A Savage Mirror: Power, Identity, and Knowledge in Early Modern France
Stanford University Press, 2006 - 306 strani
A Savage Mirror is about the New World, royal ritual, and the sensibilities that defined a new class of elites. It takes as its starting point the royal entry of Henri II into Rouen in 1550. By all accounts, this ritual was among the most spectacular ever staged. It included an "exact" replica of a Brazilian village, with fifty "savages" kidnapped from the New World. The book aims to understand what the French made of these Brazilian cannibals, and the significance of putting them in a festival honoring the king. The resulting analysis provides an investigation of France's changing social structure, its religious beliefs, its humanist culture, and its complicated commercial and symbolic relations with the New World. The book will appeal not only to scholars of early modern history, but to those interested in cross-cultural contact, cultural studies, civic ritual, museography, and history of literature, science, religion, art, and anthropology.
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According acts ancient appearance associated authority barbarians Brazil Brazilians ceremonial Cest chant Chapter chariot Charles Christian cited civilization closely collection Conards court cultural display early modern elite emperor eschatology especially Essays example festival figure France François French hand head held Henri Henri's entry Hercules History humanist Ibid ideal identity important interests Italy Jean king king's land language learning living Marot means merchants mirror narrative nature nobility Norman Normandy organized Palinod Paris perhaps Pierre played poetry poets political Portuguese practices present procession Puy's regard relics Renaissance representation represented rhetoric ritual role Roman Rouen royal Saint savages seen sense ship siècle similar simply social spiritual status Studies symbolic trade tradition trans translation triumph triumphal University victory Virgin wild World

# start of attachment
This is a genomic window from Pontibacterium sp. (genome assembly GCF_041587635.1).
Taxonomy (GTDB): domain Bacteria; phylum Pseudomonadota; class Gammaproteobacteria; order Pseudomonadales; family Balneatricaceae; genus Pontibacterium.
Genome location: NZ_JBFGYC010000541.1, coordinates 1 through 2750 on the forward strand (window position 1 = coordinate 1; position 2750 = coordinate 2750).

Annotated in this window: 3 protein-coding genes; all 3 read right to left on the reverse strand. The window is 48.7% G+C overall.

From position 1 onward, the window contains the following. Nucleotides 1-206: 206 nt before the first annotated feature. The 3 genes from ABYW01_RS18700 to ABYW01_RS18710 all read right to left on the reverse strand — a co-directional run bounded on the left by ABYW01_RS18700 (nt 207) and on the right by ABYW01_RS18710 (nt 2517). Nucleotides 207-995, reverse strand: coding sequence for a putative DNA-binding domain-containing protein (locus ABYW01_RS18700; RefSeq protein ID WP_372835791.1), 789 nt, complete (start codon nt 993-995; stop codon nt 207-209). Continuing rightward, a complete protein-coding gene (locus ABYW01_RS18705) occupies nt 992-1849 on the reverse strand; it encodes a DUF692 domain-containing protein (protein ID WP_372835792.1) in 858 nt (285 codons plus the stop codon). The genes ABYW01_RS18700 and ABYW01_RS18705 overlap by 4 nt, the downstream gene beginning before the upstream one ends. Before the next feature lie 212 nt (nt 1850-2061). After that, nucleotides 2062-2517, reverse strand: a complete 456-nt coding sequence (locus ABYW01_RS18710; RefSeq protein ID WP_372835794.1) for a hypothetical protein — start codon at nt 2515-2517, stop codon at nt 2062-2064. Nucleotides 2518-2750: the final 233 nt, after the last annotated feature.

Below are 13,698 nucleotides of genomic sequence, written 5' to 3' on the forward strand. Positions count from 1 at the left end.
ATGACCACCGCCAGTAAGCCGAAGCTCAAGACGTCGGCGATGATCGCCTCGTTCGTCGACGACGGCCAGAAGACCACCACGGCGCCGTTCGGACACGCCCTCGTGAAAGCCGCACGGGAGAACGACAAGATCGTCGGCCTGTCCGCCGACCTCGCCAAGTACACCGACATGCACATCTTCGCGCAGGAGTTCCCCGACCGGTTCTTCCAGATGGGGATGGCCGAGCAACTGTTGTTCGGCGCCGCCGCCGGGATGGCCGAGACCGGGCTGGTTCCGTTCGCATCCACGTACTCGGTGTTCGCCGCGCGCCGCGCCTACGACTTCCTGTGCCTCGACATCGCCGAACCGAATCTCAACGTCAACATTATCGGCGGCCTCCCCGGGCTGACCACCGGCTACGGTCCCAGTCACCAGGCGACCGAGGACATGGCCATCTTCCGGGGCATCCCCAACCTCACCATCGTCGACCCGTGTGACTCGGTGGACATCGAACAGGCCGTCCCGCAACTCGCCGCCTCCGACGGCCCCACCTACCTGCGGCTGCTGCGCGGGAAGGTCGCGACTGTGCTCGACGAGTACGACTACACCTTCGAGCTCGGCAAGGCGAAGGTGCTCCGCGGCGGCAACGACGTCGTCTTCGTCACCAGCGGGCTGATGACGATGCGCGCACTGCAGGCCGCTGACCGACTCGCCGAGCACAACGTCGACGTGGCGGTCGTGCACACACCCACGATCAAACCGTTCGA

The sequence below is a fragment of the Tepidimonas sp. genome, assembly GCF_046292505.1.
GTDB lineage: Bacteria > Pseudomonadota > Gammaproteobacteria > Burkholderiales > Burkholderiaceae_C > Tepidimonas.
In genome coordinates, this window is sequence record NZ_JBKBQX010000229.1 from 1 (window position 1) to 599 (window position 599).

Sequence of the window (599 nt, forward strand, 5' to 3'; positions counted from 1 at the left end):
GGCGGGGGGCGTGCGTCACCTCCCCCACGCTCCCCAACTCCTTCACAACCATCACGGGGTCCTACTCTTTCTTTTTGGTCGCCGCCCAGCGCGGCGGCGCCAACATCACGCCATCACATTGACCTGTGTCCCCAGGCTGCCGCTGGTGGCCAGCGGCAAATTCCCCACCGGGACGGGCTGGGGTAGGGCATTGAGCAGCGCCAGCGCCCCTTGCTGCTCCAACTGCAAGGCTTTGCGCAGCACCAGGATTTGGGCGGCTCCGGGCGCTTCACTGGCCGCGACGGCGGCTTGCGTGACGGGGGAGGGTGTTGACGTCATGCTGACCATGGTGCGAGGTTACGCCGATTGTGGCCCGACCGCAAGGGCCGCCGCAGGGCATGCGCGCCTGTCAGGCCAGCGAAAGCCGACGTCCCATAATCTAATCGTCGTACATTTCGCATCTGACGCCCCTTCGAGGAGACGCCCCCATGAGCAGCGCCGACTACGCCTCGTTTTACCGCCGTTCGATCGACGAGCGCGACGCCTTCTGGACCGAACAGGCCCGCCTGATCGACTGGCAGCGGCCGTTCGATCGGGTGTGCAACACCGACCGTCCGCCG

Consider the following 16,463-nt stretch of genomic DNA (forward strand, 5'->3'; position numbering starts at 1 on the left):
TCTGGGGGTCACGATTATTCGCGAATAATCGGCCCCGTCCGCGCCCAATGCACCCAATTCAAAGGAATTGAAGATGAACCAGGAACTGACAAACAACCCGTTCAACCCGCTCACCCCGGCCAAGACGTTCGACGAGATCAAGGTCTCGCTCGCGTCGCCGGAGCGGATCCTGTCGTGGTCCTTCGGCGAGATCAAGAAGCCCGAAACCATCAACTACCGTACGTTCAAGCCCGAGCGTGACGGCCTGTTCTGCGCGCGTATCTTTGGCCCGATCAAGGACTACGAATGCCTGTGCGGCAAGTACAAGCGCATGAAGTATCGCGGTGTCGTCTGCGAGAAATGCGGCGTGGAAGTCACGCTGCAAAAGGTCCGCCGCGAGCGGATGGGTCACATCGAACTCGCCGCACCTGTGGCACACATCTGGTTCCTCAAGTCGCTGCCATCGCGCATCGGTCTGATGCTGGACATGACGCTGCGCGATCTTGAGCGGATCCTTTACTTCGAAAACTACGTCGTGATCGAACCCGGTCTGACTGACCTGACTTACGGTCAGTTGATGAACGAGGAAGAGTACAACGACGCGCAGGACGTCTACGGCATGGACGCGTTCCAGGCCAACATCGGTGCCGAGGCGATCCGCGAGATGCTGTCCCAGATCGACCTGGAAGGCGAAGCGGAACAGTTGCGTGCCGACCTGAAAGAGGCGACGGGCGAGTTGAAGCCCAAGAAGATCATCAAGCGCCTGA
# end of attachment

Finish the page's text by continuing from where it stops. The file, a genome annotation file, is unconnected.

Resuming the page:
Stran 9 - Those people are wild, just as we call wild the fruits that Nature has produced by herself and in her normal course; whereas really it is those that we have changed artificially and led astray from the common order, that we should rather call wild.